The sugars that were associated with harm also showed thresholds for harm below which increased death from cardiovascular disease was not observed, ranging from 58 grams for fructose to 133 grams for total sugars.

Given the limitation that their data is largely observational in nature, Dr. Sievenpiper stressed that the certainty of their evidence is generally low and there is still a long way to go before fully understanding the relationship between sugars and heart health.

Next, the team plans to look at whether the differences seen by the type and dose of sugars can be explained by their food sources.

“We know that there are healthy and less healthy sources of sugar out there, but we want to know if these differences in sugars are driving the differences we’re seeing in the association with cardiovascular disease,” said Dr. Sievenpiper. “In other words, does it matter whether sugar comes from a healthier source such as fruit, yogurt, or a high-fibre, whole grain cereal versus a sugar-sweetened beverage.”

Source: EurekAlert!


Today’s Comic

Supplements Touting Brain Benefits May Contain Unauthorized Ingredient

Lisa Rapaport wrote . . . . . . . . .

Many supplements marketed for brain health may contain piracetam, an ingredient not proven effective for preventing or easing dementia or cognitive impairment and not approved for sale in the U.S., researchers say.

In an analysis of five products purchased online, researchers found that four contained piracetam, sometimes in dangerously high amounts. The fifth, which was labeled and sold as piracetam, contained no detectable amount of the drug.

The U.S. Food and Drug Administration (FDA) warned last February that so-called cognitive enhancement supplements may be ineffective, unsafe and could prevent patients from getting the correct diagnosis and treatment.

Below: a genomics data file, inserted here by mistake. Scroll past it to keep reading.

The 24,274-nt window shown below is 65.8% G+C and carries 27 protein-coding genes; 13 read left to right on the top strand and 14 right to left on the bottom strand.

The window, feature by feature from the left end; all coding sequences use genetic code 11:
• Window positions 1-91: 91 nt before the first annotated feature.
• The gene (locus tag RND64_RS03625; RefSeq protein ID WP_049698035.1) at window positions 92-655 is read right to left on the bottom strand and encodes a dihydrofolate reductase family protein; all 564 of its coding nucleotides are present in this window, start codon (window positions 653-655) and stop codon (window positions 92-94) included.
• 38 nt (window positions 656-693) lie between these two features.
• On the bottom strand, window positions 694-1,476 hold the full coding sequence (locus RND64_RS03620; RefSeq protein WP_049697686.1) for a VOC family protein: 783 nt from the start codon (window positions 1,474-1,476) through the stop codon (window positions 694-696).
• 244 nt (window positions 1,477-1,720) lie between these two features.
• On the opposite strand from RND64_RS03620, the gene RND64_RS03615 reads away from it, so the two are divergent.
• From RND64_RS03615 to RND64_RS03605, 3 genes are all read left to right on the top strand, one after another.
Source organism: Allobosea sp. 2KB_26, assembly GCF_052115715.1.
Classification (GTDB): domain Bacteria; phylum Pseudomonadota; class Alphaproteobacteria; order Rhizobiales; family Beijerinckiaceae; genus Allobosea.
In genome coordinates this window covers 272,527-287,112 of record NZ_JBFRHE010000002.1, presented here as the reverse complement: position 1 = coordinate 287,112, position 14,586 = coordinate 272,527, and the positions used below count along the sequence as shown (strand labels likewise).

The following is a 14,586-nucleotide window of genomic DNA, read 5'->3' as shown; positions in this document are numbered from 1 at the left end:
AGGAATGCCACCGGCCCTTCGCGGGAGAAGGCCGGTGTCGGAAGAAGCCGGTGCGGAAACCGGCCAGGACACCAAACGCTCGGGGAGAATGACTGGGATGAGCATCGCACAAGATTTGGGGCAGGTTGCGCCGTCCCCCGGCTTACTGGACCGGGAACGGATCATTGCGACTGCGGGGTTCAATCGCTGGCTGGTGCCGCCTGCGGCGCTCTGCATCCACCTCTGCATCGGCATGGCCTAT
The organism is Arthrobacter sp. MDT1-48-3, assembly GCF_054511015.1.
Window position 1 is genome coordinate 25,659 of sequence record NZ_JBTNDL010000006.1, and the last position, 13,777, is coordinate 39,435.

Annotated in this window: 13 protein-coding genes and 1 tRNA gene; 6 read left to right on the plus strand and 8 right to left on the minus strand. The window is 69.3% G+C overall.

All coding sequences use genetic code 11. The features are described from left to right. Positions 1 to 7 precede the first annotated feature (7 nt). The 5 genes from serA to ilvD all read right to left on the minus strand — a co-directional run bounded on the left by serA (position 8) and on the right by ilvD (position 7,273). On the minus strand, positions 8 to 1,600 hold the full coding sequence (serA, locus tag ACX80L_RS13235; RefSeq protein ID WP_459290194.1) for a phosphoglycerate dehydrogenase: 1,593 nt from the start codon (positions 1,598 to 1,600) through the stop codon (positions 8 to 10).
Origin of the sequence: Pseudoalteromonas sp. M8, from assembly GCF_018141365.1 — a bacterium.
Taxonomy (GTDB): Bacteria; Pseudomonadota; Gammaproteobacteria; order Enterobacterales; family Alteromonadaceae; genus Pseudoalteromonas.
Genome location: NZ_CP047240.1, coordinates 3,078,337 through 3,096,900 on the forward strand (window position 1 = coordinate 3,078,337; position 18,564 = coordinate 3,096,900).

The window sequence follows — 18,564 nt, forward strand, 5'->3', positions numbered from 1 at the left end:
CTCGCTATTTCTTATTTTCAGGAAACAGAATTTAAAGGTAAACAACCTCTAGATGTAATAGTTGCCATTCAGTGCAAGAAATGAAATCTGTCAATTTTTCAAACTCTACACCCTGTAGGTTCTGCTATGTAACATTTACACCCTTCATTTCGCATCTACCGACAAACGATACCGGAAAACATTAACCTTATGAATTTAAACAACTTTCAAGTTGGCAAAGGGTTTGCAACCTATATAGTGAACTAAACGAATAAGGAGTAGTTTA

“Any products making unproven drug claims could mislead consumers to believe that such therapies exist and keep them from accessing therapies that are known to help support the symptoms of the disease, or worse as some fraudulent treatments can cause serious or even fatal injuries,” then-FDA Commissioner Dr. Scott Gottlieb said in a statement.

While the FDA didn’t single out piracetam, it’s one of the more common and worrisome ingredients in unapproved cognitive enhancement supplements, researchers note in JAMA Internal Medicine.

For the study, Dr. Pieter Cohen of Somerville Hospital Primary Care in Massachusetts and colleagues searched online for supplements with piracetam in the description or ingredient list, then ordered samples to test in a lab and see how much of the ingredient they contained.

They tested a total of 10 samples from four manufacturers. The amount of piracetam contained in the recommended servings ranged from 831 mg to 1,542 mg. In the four products that contained the ingredient, the amount of piracetam ranged from 85% to 188% of the amount claimed on the label.

Following the manufacturers’ recommendations, consumers could be exposed to quantities ranging from 831 mg to 11,283 mg of piracetam per day, depending on the brand consumed, the researchers note.

In Europe, where piracetam is prescribed for disorders including dementia and cognitive impairment, tablets are typically 800 mg or 1,200 mg and daily dosing tends to be 2,400 mg to 4,800 mg, the study team notes.

At doses lower than researchers found in some supplements available for purchase in the U.S., side effects of piracetam include anxiety, insomnia, agitation, depression, drowsiness and weight gain, the authors write.

Side effects may be worse at higher doses, although the precise risks are unknown, they point out.

Beyond the small number of samples tested, other limitations of the study include the possibility that amounts of piracetam in the supplements might vary over time, the study authors note.

Even so, consumers should steer clear of piracetam supplements, given the lack of evidence that it helps cognition and the potential harmful side effects, the researchers conclude.

“Clinicians should advise patients that supplements marketed as cognitive enhancers may contain prohibited drugs at supratherapeutic doses,” the study authors warn.

Source: Reuters